The Florida Agency for Health Care Administration (AHCA) is suing the United States Department of Health and Human Services (HHS) and HHS Secretary Xavier Becerra to recover almost $100 million in Medicaid reimbursements that the state believes it is owed.
According to the complaint, the Centers for Medicare & Medicaid Services (CMS) refused to reimburse the state of Florida for $97,570,183 in Medicaid payments — specifically disproportionate share hospital (DSH) and low-income pool (LIP) payments — the state made to health care providers from July 1, 2006, through June 30, 2013. The Social Security Act sets a ceiling for how much CMS can reimburse hospitals statewide in DSH payments, and the LIP payment ceiling is calculated by a different method as a supplement to hospitals and other providers that provide services to high numbers of uninsured or underinsured individuals or those on Medicaid.
Florida’s dispute over its payments arose from an HHS Departmental Appeals Board final administrative decision that determined third-party payments to hospitals should be deducted from the LIP equation, effectively lowering the ceiling on what CMS can reimburse hospitals. The plaintiff argued that deducting third-party contributions actually goes against what CMS had advised in a December 2018 announcement.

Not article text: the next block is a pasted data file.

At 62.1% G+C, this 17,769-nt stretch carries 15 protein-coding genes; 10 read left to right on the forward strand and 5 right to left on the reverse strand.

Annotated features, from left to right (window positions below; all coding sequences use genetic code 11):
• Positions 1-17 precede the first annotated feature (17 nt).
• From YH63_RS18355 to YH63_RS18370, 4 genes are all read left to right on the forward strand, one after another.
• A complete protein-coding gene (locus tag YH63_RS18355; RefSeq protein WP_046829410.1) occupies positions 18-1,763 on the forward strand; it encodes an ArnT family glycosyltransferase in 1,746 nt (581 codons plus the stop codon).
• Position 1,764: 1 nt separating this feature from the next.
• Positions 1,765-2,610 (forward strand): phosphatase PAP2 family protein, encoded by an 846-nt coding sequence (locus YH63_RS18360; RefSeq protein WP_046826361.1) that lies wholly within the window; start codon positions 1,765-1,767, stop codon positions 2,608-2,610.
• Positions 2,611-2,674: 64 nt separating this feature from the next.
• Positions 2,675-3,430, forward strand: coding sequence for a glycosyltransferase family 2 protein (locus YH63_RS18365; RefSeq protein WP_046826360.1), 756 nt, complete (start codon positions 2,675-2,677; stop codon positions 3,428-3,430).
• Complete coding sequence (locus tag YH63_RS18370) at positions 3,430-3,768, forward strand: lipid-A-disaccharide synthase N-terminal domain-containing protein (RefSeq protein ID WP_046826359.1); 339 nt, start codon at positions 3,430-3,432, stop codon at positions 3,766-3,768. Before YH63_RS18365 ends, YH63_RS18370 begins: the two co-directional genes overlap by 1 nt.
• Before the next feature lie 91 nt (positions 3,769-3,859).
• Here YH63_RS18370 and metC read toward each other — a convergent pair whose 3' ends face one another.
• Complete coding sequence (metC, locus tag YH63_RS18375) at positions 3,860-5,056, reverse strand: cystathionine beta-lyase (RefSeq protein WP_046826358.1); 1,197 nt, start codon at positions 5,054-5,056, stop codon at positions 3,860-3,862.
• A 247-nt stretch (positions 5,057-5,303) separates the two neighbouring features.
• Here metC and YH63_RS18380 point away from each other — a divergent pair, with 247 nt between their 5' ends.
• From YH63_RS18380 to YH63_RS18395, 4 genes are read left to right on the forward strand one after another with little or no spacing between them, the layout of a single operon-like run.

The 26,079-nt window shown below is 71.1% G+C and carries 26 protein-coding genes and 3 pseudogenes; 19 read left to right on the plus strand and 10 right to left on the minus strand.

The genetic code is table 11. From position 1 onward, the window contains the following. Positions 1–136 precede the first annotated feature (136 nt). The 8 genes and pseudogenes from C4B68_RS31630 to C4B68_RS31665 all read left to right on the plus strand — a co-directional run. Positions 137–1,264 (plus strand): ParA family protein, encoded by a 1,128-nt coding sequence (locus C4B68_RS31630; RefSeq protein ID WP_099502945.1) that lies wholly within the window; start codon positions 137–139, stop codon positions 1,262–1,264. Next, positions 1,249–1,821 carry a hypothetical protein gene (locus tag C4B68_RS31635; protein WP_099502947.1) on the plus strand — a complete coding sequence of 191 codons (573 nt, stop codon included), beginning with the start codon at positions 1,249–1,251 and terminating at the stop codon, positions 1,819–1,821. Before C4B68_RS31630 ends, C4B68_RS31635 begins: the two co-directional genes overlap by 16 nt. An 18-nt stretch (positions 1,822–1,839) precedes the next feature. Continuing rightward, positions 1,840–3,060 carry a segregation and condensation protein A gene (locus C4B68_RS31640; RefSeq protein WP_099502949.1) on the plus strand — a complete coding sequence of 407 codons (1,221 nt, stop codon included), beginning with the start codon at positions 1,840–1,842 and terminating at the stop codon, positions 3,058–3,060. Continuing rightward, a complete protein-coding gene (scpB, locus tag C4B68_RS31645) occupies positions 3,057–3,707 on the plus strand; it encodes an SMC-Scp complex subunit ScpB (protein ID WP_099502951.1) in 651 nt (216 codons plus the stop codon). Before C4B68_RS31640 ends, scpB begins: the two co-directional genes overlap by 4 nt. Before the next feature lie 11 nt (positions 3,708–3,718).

DSH and LIP payments are meant to be a financial cushion for hospitals and other health care providers that render services to low-income and vulnerable individuals. The complaint noted that the majority of payments the state wants to recover originate from Jackson Memorial Hospital, “the largest provider of safety net services to Medicaid patients, the uninsured, and the underinsured.”
Alleging that the disallowance of the near-$100 million in reimbursements was “arbitrary and capricious, an abuse of discretion, and contrary to law,” particularly the Social Security Act, the state is requesting a declaration in its favor and for the denied reimbursement to be recovered.